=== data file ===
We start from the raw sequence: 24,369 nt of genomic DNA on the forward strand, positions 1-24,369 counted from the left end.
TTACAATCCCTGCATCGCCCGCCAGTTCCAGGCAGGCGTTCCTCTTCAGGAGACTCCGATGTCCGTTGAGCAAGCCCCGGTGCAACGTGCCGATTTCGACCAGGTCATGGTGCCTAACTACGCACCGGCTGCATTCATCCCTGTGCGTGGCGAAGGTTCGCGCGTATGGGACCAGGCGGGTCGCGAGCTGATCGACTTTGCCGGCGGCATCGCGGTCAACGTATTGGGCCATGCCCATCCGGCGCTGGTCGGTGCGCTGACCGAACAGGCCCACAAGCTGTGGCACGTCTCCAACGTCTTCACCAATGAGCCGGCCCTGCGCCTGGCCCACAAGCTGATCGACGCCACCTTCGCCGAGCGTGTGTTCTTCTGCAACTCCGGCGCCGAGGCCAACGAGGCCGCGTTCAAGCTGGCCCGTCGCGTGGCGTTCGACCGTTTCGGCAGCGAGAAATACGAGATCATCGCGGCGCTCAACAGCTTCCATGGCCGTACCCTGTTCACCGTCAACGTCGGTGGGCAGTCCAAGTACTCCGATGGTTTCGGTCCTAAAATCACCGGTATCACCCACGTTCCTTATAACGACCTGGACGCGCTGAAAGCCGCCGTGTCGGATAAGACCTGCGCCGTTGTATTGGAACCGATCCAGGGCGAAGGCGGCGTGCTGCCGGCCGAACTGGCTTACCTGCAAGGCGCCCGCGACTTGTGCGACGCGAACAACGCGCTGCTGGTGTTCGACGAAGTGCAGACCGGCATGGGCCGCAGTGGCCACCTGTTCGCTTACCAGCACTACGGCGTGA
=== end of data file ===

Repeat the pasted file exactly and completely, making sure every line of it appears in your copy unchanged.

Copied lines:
We start from the raw sequence: 24,369 nt of genomic DNA on the forward strand, positions 1-24,369 counted from the left end.
TTACAATCCCTGCATCGCCCGCCAGTTCCAGGCAGGCGTTCCTCTTCAGGAGACTCCGATGTCCGTTGAGCAAGCCCCGGTGCAACGTGCCGATTTCGACCAGGTCATGGTGCCTAACTACGCACCGGCTGCATTCATCCCTGTGCGTGGCGAAGGTTCGCGCGTATGGGACCAGGCGGGTCGCGAGCTGATCGACTTTGCCGGCGGCATCGCGGTCAACGTATTGGGCCATGCCCATCCGGCGCTGGTCGGTGCGCTGACCGAACAGGCCCACAAGCTGTGGCACGTCTCCAACGTCTTCACCAATGAGCCGGCCCTGCGCCTGGCCCACAAGCTGATCGACGCCACCTTCGCCGAGCGTGTGTTCTTCTGCAACTCCGGCGCCGAGGCCAACGAGGCCGCGTTCAAGCTGGCCCGTCGCGTGGCGTTCGACCGTTTCGGCAGCGAGAAATACGAGATCATCGCGGCGCTCAACAGCTTCCATGGCCGTACCCTGTTCACCGTCAACGTCGGTGGGCAGTCCAAGTACTCCGATGGTTTCGGTCCTAAAATCACCGGTATCACCCACGTTCCTTATAACGACCTGGACGCGCTGAAAGCCGCCGTGTCGGATAAGACCTGCGCCGTTGTATTGGAACCGATCCAGGGCGAAGGCGGCGTGCTGCCGGCCGAACTGGCTTACCTGCAAGGCGCCCGCGACTTGTGCGACGCGAACAACGCGCTGCTGGTGTTCGACGAAGTGCAGACCGGCATGGGCCGCAGTGGCCACCTGTTCGCTTACCAGCACTACGGCGTGA